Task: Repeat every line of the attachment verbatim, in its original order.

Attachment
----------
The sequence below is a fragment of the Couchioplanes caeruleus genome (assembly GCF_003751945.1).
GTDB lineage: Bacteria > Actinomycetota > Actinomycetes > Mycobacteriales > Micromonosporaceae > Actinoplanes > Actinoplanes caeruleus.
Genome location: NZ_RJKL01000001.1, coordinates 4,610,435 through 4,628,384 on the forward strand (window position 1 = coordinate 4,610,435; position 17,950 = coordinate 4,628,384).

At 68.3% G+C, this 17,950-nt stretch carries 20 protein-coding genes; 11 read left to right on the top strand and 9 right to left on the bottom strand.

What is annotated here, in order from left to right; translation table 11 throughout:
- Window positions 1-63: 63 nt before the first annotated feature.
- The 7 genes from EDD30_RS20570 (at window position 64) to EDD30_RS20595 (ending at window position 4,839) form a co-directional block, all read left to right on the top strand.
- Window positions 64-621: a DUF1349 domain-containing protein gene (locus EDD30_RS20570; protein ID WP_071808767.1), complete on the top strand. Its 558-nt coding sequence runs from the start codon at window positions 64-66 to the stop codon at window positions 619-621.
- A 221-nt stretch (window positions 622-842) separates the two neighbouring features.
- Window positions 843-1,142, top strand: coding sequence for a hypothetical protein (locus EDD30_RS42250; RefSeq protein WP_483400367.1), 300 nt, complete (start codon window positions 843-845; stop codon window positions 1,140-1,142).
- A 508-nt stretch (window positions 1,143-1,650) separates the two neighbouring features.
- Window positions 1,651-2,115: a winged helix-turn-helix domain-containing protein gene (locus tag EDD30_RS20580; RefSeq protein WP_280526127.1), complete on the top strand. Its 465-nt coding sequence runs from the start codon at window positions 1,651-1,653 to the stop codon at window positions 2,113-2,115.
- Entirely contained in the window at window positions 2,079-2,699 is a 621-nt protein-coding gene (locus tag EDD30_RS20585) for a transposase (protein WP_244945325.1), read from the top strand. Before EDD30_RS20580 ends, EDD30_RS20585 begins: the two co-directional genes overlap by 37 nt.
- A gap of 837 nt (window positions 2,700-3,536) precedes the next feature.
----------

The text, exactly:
The sequence below is a fragment of the Couchioplanes caeruleus genome (assembly GCF_003751945.1).
GTDB lineage: Bacteria > Actinomycetota > Actinomycetes > Mycobacteriales > Micromonosporaceae > Actinoplanes > Actinoplanes caeruleus.
Genome location: NZ_RJKL01000001.1, coordinates 4,610,435 through 4,628,384 on the forward strand (window position 1 = coordinate 4,610,435; position 17,950 = coordinate 4,628,384).

At 68.3% G+C, this 17,950-nt stretch carries 20 protein-coding genes; 11 read left to right on the top strand and 9 right to left on the bottom strand.

What is annotated here, in order from left to right; translation table 11 throughout:
- Window positions 1-63: 63 nt before the first annotated feature.
- The 7 genes from EDD30_RS20570 (at window position 64) to EDD30_RS20595 (ending at window position 4,839) form a co-directional block, all read left to right on the top strand.
- Window positions 64-621: a DUF1349 domain-containing protein gene (locus EDD30_RS20570; protein ID WP_071808767.1), complete on the top strand. Its 558-nt coding sequence runs from the start codon at window positions 64-66 to the stop codon at window positions 619-621.
- A 221-nt stretch (window positions 622-842) separates the two neighbouring features.
- Window positions 843-1,142, top strand: coding sequence for a hypothetical protein (locus EDD30_RS42250; RefSeq protein WP_483400367.1), 300 nt, complete (start codon window positions 843-845; stop codon window positions 1,140-1,142).
- A 508-nt stretch (window positions 1,143-1,650) separates the two neighbouring features.
- Window positions 1,651-2,115: a winged helix-turn-helix domain-containing protein gene (locus tag EDD30_RS20580; RefSeq protein WP_280526127.1), complete on the top strand. Its 465-nt coding sequence runs from the start codon at window positions 1,651-1,653 to the stop codon at window positions 2,113-2,115.
- Entirely contained in the window at window positions 2,079-2,699 is a 621-nt protein-coding gene (locus tag EDD30_RS20585) for a transposase (protein WP_244945325.1), read from the top strand. Before EDD30_RS20580 ends, EDD30_RS20585 begins: the two co-directional genes overlap by 37 nt.
- A gap of 837 nt (window positions 2,700-3,536) precedes the next feature.